Not for the first time, Senator Paul has demonstrated the integrity, guts and skill to not only expose a government villain but also to explicate some basic cultural values and truths in the process.
This time Paul’s oh-so-deserving target was Homeland Security Secretary Alejandro Mayorkas, he of the deliberately porous Mexican border and the deceitful disrespect for enforcing the law, and the topic was the agency’s new and ominous “disinformation governance board.” The setting: a Senate hearing this week.
After the Homeland Security Secretary ducked Paul’s question about whether the Steele Dossier included “Russian disinformation,” Son of Ron said,
“Here’s my question: The FBI concludes that the Steele dossier was full of Russian disinformation. CNN propagated this disinformation gladly for years and years. The difference, I guess, between your opinion and our opinion is that as despicable as it is that CNN propagated this disinformation, I wouldn’t shut them down, I wouldn’t lecture them, I wouldn’t put it on a government website that CNN is wrong for propagating disinformation. The problem you have is you’re not even willing to admit — I mean, we can’t even have an agreement on what the FBI said was disinformation.”
When Mayorkas huminahumina-ed that his board would not be responsible for policing disinformation in general, but only “when there is a connectivity between disinformation and threats to security of the homeland,” Paul said,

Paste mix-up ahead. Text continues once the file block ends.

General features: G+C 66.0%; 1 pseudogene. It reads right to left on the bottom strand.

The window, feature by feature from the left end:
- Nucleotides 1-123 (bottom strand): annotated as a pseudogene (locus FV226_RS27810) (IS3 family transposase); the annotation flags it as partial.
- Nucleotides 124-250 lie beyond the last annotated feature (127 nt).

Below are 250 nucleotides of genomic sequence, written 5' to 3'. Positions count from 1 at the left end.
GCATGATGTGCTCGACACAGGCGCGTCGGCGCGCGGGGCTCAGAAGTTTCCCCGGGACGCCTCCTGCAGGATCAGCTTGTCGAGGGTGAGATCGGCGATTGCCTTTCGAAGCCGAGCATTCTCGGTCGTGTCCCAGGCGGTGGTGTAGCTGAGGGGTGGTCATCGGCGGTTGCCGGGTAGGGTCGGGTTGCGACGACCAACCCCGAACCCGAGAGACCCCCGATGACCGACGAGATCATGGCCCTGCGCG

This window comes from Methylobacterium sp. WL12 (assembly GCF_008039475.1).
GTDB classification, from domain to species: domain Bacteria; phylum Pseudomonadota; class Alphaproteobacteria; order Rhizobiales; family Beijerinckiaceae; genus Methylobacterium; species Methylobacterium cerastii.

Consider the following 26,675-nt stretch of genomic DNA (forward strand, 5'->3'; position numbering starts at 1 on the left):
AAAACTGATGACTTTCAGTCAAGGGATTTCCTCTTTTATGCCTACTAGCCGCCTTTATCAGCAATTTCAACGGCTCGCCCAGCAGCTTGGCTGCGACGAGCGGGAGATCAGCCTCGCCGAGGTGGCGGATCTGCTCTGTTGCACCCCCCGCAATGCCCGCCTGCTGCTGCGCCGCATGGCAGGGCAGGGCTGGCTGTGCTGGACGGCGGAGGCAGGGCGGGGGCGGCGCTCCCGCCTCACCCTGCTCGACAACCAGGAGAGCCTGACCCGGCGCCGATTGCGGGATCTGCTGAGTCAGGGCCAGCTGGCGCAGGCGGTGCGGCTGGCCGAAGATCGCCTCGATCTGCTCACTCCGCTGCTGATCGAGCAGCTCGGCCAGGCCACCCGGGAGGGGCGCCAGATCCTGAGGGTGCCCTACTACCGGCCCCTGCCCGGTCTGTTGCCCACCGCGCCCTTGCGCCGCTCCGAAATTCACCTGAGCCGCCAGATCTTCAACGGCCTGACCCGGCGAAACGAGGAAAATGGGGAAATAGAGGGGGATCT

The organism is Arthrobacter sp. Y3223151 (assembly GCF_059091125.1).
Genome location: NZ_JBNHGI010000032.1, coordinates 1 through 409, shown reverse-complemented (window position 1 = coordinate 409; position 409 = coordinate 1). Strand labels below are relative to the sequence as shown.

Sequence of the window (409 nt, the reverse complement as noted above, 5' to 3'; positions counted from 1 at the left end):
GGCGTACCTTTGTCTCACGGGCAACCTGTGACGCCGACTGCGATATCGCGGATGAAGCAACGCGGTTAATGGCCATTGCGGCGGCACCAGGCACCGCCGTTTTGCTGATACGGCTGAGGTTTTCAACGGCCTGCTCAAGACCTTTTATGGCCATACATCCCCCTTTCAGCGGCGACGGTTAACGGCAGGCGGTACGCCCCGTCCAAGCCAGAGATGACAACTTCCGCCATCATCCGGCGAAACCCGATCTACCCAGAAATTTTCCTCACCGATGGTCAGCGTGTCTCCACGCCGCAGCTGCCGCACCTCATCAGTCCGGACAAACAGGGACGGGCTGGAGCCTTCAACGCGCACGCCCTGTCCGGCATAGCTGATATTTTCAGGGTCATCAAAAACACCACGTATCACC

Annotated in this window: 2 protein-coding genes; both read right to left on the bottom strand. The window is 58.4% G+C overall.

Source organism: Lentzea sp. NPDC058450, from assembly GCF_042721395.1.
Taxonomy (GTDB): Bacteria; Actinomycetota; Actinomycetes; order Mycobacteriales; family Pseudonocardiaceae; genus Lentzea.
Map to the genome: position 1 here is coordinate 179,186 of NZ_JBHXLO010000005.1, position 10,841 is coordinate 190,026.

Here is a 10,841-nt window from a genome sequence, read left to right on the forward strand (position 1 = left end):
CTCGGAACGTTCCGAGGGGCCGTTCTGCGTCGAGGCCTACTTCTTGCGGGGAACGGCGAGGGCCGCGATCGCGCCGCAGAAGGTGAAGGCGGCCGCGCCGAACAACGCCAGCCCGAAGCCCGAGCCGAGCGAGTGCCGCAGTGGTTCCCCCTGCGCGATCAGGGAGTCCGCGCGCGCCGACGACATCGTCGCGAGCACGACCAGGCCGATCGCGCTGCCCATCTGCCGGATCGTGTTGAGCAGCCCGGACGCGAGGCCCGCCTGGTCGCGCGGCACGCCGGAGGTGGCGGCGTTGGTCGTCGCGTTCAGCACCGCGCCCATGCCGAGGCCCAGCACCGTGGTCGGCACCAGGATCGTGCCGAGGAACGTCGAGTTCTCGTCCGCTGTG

Well, the Russians might be considered that. You mentioned the Russians the other day when you tried to pivot away from this being about censorship. Let’s just say … you’ve discovered tomorrow Russian disinformation that is going to hurt our national security, and CNN is broadcasting it, what are you going to do? Here’s the problem: We can’t even agree what disinformation is! You can’t even agree that it was disinformation that the Russians fed information to the Steele dossier. If you can’t agree to that, how are we ever going to come to an agreement on what is disinformation so you can police it on social media?”
Then Majorkas resorted to the now-obligatory cover-words the unethical use to hide their conduct from the weak of mind and language—you know, like “choice.” All his harmless little Ministry of Truth would be trying to uphold are “guardrails, definitions, standards,” he told Paul, who was not impressed.
“I think you’ve got no idea what disinformation is,” Paul replied. “Do you know who the greatest propagator of disinformation in the history of the world is? The U.S. government. Think of all the debates and disputes we’ve had over the last 50 years in our country. We work them out by debating them. We don’t work them out by having the government being the arbiter. I don’t want “guardrails.” I want you to have nothing to do with speech. You think the American people are so stupid they need you to tell them what the truth is? You can’t even admit what the truth is with the Steele dossier! I don’t trust government to figure out what the truth is!”
As an added bonus, and further proof of both the Secretary’s incompetence and the reckless way the “board” was established, Paul got Mayorkas to admit that he didn’t know Nina Jankowicz, the hyper-partisan executive director of the disinformation board, called the Hunter Biden laptop story Russian “disinformation.”
Nice vetting there, Mr. Secretary, but to be fair, let’s not get carried away.
After all, this is only about Freedom of Speech.
Pointer and Facts: The Blaze